How to think yourself younger
Forget the clichés: with the right state of mind, there’s no reason mid-life can’t be a time for women at the top of their game, say the authors of Your Hormone Doctor: Healthier, Happier, Sexier And Slimmer At Any Age (Michael Joseph, £12.99)
Leah Hardy, former editor of Cosmopolitan; Susie Rogers, founder and teacher at BeautyWorksWest – the first Pilates studio in Notting Hill; and Dr Daniel Sister, world-renowned anti-ageing specialist all agree that an attitude adjustment can reap big changes.
‘The more we spoke about the fabulous, amazing, age-defying women who have totally inspired us, the more we realised it’s all about the attitude,’ they say. And science backs them up: a 2006 study published in the journal Progress In Brain Research found that the less our brains do, the more they degrade. What does this prove? It’s not our age that makes our brains less effective, it’s thinking we are too old to learn and do new things.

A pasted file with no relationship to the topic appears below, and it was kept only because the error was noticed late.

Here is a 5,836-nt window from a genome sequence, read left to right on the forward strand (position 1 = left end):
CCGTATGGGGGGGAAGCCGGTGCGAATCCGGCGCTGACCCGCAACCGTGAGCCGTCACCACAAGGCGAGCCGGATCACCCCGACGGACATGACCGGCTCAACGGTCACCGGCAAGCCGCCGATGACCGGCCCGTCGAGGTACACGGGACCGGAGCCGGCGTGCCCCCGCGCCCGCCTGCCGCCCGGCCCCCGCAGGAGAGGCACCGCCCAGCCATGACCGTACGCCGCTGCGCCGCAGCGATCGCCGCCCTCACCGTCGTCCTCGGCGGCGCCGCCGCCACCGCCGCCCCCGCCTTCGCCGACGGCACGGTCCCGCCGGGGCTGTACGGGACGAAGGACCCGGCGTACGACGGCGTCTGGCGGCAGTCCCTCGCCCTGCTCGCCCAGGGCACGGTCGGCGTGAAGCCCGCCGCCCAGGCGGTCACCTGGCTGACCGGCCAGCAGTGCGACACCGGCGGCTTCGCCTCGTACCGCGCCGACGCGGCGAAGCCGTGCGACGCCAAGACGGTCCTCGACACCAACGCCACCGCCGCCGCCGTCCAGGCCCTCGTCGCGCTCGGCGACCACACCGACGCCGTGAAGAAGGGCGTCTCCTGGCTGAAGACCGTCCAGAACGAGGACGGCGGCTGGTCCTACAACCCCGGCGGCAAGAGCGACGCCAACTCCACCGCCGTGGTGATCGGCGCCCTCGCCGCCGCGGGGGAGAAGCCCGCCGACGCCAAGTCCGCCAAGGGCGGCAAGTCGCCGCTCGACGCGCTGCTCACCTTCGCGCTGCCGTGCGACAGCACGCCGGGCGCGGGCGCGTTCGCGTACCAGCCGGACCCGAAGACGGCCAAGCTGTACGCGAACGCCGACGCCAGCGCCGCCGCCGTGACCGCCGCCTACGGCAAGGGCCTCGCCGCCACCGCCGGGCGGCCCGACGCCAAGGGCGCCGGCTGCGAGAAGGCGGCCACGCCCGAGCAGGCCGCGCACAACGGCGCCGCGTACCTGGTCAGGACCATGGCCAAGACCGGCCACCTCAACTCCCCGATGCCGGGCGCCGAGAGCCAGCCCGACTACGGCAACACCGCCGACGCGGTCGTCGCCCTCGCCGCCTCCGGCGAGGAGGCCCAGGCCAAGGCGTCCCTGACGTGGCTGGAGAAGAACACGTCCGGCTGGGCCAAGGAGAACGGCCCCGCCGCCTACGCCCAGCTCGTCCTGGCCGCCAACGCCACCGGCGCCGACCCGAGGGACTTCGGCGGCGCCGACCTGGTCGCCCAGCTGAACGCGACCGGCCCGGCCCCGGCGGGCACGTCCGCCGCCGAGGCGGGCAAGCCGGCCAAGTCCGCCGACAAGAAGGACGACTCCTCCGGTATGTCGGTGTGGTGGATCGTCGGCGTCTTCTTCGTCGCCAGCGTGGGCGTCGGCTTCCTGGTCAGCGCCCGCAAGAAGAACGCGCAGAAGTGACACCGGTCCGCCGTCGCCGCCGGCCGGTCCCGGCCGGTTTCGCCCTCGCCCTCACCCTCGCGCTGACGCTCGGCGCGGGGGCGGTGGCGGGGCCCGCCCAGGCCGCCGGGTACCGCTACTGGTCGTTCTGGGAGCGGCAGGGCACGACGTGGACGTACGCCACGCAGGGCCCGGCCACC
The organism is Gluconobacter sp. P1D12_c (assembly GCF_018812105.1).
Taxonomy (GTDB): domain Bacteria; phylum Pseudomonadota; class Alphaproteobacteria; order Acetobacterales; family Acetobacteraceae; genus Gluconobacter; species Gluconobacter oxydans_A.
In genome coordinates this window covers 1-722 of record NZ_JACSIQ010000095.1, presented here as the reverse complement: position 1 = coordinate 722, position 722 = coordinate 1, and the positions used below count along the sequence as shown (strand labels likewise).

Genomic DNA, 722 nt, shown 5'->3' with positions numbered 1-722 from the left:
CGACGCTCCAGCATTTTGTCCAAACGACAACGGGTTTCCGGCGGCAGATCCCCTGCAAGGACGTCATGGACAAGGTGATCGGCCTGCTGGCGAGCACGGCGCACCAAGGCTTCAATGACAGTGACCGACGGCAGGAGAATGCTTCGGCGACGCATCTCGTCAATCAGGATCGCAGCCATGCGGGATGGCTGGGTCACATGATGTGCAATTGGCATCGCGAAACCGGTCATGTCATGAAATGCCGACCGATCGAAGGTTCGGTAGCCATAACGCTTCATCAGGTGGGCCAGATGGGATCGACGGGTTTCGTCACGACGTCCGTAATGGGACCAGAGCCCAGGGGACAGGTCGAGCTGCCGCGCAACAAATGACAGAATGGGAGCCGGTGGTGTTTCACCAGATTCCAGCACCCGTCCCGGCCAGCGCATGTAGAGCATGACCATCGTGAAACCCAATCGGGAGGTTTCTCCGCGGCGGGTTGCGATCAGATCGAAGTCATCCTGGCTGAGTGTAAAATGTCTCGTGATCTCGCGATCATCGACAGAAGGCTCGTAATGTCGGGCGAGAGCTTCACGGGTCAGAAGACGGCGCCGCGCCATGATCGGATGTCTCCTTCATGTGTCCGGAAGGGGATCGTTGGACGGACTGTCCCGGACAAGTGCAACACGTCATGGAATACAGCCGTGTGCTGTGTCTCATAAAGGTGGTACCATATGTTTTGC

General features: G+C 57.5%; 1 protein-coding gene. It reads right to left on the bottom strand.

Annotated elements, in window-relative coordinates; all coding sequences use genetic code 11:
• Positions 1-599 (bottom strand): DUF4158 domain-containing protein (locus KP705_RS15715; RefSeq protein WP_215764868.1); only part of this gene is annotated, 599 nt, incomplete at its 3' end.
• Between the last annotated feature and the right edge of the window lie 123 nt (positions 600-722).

How to think yourself younger:
1 Stop telling people your age – ‘old enough’ is a good answer.
2 Hang out with younger people. It could help you live longer, and weddings are more fun than funerals.
3 Don’t think vanity is a bad thing. Book that hair appointment, buy those amazing shoes.
4 Stop whining about your age and ailments and do something positive instead. Encourage your friends to do the same.
5 Get a project. Have things to look forward to, be it a house, job or a holiday.
6 Do stuff you love that makes you feel passionate, happy and alive. A 2011 study in the journal Psychology And Aging found that a smile takes two years off your age.
Check out Your Hormone Doctor: Healthier, Happier, Sexier And Slimmer At Any Age (Michael Joseph, £12.99) for more information.